Tippling in Tuscany? If only!

I have a friend – the wife of a couple with whom my beau and I dine and drink – who’s amazing at finding travel deals. Check this: Tuscany for $399 and that includes air fare. Could I make this up? (I could, but that’s beside the point).

The point is that, despite this obscenely cheap deal, we can’t get the guy of the other couple to go, which ruins everything. “Everything” meaning waking up to a week of decadent dining and drinking in Tuscany, Italy, for crissakes.

Could there be anything more divine?

Toscana wine, as Tuscany vino is called, comes from the area along Italy’s Tyrrhenian coast and is home to some of the world’s best known wine regions: Chianti, Brunello di Montalcino and Vino Nobile di Montepulciano. Though the area produces a variety of grapes, the Sangiovese grape is used for most Toscana wines, including the well known Chianti.

Let’s just get the Chianti talk out of the way: myth buster — though most think of the Chianti red wine as the one in the squat, straw-wrapped bottle, the fact is that most Chianti is now bottled in traditional wine bottles. And Chianti is a blend: It comes from 70 percent Sangiovese, 15 percent Canaiolo and 15 percent Malvasia bianca. Something to also know about Chianti is that Chianti villages and regions have been amended over the last 75 or so years, so wines labeled Chianti Classico indicate the wine comes from the original Chianti area.

But the Toscana wine really worth knowing about is the Brunello di Montalcino, what is often coined “The King of Toscana wine.” One of Italy’s best-known and most expensive wines, Brunello di Montalcino (broo NEL lo dee mon tal CHEE no) is red wine produced in vineyards about 70 miles southwest of Florence. Brunello means “nice dark one,” and is a Sangiovese clone.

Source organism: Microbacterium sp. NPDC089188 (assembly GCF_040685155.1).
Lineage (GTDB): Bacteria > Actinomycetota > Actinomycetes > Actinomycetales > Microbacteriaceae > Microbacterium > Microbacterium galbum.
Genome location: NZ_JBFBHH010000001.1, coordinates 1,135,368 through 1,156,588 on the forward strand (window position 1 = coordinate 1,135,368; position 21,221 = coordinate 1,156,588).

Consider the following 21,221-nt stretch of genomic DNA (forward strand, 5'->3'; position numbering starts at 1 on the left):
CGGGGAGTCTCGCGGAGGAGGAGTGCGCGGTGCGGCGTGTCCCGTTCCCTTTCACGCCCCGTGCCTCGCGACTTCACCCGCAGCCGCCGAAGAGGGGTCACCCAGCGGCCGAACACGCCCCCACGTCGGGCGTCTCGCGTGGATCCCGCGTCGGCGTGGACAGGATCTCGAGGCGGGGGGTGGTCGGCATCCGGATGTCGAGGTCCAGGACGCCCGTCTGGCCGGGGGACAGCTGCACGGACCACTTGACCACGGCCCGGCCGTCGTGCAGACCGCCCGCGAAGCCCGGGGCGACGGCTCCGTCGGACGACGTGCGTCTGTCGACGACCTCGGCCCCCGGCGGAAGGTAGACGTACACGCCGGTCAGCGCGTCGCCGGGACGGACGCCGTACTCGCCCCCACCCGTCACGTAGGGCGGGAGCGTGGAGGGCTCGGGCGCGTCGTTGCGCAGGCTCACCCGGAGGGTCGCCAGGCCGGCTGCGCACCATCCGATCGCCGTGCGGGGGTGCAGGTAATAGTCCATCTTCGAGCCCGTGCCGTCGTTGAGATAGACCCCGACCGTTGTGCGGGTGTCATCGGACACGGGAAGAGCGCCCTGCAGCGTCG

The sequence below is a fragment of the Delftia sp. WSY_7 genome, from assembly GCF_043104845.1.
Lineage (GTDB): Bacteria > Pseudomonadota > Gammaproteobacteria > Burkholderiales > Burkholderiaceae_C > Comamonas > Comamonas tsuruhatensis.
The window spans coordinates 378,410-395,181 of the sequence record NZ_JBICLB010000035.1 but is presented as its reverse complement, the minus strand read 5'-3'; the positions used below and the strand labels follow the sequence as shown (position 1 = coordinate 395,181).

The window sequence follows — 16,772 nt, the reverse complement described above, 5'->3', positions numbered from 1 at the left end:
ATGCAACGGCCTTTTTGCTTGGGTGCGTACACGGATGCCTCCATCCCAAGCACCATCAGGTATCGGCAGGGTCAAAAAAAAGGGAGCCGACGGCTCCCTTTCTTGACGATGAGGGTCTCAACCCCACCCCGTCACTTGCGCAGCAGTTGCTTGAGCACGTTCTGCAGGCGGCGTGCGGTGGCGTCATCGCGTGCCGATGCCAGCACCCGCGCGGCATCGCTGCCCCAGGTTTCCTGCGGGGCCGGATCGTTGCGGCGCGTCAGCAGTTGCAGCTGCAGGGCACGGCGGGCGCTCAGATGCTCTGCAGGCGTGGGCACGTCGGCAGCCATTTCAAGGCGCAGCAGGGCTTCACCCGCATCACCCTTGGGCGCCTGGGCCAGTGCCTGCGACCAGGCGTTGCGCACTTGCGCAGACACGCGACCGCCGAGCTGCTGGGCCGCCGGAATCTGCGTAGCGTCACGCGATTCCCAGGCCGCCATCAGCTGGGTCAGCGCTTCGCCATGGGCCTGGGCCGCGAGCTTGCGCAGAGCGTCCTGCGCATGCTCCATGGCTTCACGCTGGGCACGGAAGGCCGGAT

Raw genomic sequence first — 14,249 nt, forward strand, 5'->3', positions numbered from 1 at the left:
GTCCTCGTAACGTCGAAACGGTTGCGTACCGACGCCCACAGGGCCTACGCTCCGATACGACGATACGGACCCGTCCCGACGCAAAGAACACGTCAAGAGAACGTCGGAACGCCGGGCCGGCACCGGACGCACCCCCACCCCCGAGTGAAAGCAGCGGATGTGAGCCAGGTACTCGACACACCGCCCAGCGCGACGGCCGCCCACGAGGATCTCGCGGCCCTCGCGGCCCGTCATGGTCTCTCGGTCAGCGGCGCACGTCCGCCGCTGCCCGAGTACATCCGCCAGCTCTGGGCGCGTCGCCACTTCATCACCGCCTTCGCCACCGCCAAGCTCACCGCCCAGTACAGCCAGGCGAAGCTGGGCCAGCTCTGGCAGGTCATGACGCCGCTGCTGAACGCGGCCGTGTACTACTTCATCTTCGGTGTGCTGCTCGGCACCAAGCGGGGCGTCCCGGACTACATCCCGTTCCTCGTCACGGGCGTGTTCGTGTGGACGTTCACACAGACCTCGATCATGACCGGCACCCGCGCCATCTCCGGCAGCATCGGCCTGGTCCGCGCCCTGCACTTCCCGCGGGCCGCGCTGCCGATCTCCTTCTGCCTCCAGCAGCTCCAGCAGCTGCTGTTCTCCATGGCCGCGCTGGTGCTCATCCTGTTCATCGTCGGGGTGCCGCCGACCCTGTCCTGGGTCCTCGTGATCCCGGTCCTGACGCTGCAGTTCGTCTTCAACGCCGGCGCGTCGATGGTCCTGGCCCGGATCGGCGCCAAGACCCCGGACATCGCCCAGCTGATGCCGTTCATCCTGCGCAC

So guess what the big secret is about going to Tuscany and drinking a little Brunello di Montalcino? Go in the winter. There are no tourists, the countryside is brilliant with color, and a recent New York Times article devoted to Tuscany in winter, says, “On any given winter day, you might sit next to the man who made the vintage on your table.”

It takes more than a few hundred words to write about Toscana wines, though many a poet has tried to capture the rapturous experience of sipping on a wine from Tuscany’s vineyards. Franceso Redi, Tuscany’s famous physicist and poet wrote “Bacchus in Tuscany,” for example, a famous poem which describes the virtues of wine and the benefits of moderate drinking. He extols in particular the finest wines of Tuscany and the poem concludes with the assertion that of all the Montepulciano wine is king.

Be that as it may, the friend’s husband who wouldn’t say yes to a $399 Tuscany trip has already cost us money. When we other three decided to go without him and got online to book the trip, the priced had jumped to $899.

Still. The New York Times article spent three entire pages arguing about how much better Tuscany is in winter than in the tourist-riddled summertime, and you’ll get no argument here. Unfortunately, we remaining three continued to wait, so now it’s almost spring and the price has tripled. Plan B: get some Chianti Classico and, if the budget allows, a bottle or two of Brunello di Montalcino and pretend. The next best step to being there.

Not.

Word o’ the Week

Super Tuscan – The phrase refers to any Toscana wine that does not subscribe to the traditional blending laws of the region. Chianti Classico, as an example, is made from a blend of grapes with Sangiovese being the dominant one. Super Tuscans use other grapes, making them ineligible for DOCG classification.

One Winning Wine Tasting

I Paint, Therefore I Am – Art Show & Wine Tasting

On Friday, March 19, from 6 p.m. to 8:30 p.m., eventgallery 910 Arts will host “I Paint, Therefore I Am,” an art exhibition and wine tasting that benefits the Autism Society of Colorado. The event features paintings by regional artists, including Matt Hardwick, an artist with Asperger’s Syndrome. There will be music by “The Edge of the World,” local wines and wine tasting provided by Water 2 Wine, and a silent auction that includes passes to the Senior PGA Golf Tournament. Call Amanda Erwin at 720.214.0794, ext. 19 for further information.

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